Why you might ask does the trade union movement find itself in such a quagmire? Quite simply that in spite of this great partnership, and great friendship between the government, the employers and Congress - and indeed the leadership of all the big unions - over decades now and with all the might and strength of our great membership and leadership, we have failed to have mandatory collective bargaining legislation drawn up, and passed in Dail Eireann.
Our present whole labour legal legislation is based on a voluntary buy-in. And in all those decades the might of the trade union movement on this island has not yet managed to influence any government to have a mandatory collective bargaining trade union act, created in legislation, placed before, voted on, and passed in Dail Eireann.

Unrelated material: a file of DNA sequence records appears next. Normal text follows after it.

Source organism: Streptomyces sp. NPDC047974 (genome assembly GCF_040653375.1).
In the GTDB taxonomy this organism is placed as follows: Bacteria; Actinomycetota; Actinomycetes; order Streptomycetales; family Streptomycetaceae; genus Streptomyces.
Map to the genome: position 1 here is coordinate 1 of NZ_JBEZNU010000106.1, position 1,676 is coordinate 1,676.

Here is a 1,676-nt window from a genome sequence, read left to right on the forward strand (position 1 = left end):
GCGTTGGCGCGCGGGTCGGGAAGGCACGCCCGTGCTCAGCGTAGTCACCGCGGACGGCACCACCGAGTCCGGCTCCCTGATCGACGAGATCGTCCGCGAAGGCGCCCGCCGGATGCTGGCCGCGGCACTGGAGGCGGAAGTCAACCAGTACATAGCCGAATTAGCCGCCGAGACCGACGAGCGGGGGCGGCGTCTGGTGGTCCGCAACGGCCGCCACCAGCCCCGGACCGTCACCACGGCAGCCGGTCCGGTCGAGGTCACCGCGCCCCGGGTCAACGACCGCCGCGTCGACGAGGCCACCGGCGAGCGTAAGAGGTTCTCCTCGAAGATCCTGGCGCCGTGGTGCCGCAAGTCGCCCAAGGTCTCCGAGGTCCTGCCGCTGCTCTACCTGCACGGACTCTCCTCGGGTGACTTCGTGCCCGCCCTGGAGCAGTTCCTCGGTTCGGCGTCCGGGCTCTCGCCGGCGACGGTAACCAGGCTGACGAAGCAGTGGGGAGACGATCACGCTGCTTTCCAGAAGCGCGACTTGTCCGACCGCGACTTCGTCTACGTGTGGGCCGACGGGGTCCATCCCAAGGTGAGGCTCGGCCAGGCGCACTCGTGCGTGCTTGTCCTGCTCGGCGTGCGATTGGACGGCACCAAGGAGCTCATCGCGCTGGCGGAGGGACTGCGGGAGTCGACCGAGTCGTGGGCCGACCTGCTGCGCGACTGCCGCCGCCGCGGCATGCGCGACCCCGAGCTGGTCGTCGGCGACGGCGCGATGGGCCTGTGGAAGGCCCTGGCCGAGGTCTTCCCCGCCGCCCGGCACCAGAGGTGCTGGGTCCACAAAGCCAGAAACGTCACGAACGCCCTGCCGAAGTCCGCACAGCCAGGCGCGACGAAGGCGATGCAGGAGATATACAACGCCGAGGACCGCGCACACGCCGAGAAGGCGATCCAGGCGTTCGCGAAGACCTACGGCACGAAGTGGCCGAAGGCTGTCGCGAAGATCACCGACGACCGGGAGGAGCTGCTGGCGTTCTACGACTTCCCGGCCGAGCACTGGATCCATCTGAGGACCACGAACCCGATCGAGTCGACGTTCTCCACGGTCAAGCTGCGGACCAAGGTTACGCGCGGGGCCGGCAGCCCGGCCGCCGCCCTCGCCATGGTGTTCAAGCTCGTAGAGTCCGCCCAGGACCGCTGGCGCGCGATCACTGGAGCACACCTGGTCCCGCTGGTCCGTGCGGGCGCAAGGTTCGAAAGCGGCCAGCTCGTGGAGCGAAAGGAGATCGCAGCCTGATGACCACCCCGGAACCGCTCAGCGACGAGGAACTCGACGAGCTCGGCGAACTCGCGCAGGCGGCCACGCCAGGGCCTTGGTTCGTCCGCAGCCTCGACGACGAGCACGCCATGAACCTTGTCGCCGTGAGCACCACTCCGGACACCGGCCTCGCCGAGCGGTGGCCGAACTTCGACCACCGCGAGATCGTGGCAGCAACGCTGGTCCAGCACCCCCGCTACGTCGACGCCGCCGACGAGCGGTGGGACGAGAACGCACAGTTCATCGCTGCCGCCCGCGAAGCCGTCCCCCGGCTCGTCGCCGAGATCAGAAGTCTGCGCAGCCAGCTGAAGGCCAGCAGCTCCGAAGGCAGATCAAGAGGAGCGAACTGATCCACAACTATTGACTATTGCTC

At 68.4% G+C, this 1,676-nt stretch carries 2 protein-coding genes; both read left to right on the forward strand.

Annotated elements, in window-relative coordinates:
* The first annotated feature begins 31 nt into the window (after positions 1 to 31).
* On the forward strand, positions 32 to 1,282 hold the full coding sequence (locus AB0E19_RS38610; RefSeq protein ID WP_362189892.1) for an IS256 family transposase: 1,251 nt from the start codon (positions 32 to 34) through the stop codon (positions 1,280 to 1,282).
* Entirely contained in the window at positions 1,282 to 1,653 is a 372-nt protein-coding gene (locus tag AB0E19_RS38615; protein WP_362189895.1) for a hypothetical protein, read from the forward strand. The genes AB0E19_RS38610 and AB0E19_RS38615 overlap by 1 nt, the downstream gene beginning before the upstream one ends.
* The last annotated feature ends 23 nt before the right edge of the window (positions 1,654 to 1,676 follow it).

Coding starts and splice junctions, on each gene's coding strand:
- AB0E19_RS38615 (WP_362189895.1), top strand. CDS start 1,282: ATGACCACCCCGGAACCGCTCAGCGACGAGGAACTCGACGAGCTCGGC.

Rather the present wisdom coming from the marble halls of Congress and indeed the major union block to the most recent High Court finding went as follows: the government must appeal this decision to the Supreme Court and put a stay on the High Court decision; we must now ballot all of our members for impending industrial action, was the war cry from some of our leading lights.
Let us just for one minute examine this light bulb response from our highly paid leaders, none of which will be actually impacted by the High Court decision in their take home pay.
The High Court decision ruled out the Sectoral Order because it was repugnant to the Constitution, in that decisions by a minister or the Labour Court could not interfere with the protections of freedom of association and freedom of contract as protected and guaranteed under article (Article 15.2.1).